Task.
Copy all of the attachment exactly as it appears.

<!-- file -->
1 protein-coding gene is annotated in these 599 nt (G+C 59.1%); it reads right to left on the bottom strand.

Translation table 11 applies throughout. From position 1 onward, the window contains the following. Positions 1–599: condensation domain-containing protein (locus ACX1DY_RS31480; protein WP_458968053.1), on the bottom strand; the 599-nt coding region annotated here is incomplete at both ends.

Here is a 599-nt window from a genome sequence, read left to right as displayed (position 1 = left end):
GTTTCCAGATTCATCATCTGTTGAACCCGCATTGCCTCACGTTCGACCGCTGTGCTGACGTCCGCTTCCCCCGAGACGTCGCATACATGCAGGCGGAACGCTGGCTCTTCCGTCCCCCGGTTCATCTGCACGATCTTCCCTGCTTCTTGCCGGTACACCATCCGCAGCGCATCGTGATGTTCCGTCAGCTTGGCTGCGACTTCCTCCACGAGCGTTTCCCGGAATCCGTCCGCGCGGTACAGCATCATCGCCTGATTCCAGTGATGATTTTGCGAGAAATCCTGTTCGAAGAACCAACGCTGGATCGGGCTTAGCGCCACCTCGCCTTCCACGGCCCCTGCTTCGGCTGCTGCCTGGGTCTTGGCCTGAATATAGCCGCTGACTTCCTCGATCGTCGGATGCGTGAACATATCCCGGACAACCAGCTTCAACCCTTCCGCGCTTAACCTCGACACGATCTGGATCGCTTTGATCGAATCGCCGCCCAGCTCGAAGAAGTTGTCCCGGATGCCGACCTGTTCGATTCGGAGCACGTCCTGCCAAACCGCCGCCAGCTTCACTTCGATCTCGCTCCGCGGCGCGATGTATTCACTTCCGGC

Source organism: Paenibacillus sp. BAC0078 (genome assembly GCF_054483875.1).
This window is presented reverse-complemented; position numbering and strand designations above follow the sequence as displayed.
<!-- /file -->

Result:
1 protein-coding gene is annotated in these 599 nt (G+C 59.1%); it reads right to left on the bottom strand.

Translation table 11 applies throughout. From position 1 onward, the window contains the following. Positions 1–599: condensation domain-containing protein (locus ACX1DY_RS31480; protein WP_458968053.1), on the bottom strand; the 599-nt coding region annotated here is incomplete at both ends.

Here is a 599-nt window from a genome sequence, read left to right as displayed (position 1 = left end):
GTTTCCAGATTCATCATCTGTTGAACCCGCATTGCCTCACGTTCGACCGCTGTGCTGACGTCCGCTTCCCCCGAGACGTCGCATACATGCAGGCGGAACGCTGGCTCTTCCGTCCCCCGGTTCATCTGCACGATCTTCCCTGCTTCTTGCCGGTACACCATCCGCAGCGCATCGTGATGTTCCGTCAGCTTGGCTGCGACTTCCTCCACGAGCGTTTCCCGGAATCCGTCCGCGCGGTACAGCATCATCGCCTGATTCCAGTGATGATTTTGCGAGAAATCCTGTTCGAAGAACCAACGCTGGATCGGGCTTAGCGCCACCTCGCCTTCCACGGCCCCTGCTTCGGCTGCTGCCTGGGTCTTGGCCTGAATATAGCCGCTGACTTCCTCGATCGTCGGATGCGTGAACATATCCCGGACAACCAGCTTCAACCCTTCCGCGCTTAACCTCGACACGATCTGGATCGCTTTGATCGAATCGCCGCCCAGCTCGAAGAAGTTGTCCCGGATGCCGACCTGTTCGATTCGGAGCACGTCCTGCCAAACCGCCGCCAGCTTCACTTCGATCTCGCTCCGCGGCGCGATGTATTCACTTCCGGC

Source organism: Paenibacillus sp. BAC0078 (genome assembly GCF_054483875.1).
This window is presented reverse-complemented; position numbering and strand designations above follow the sequence as displayed.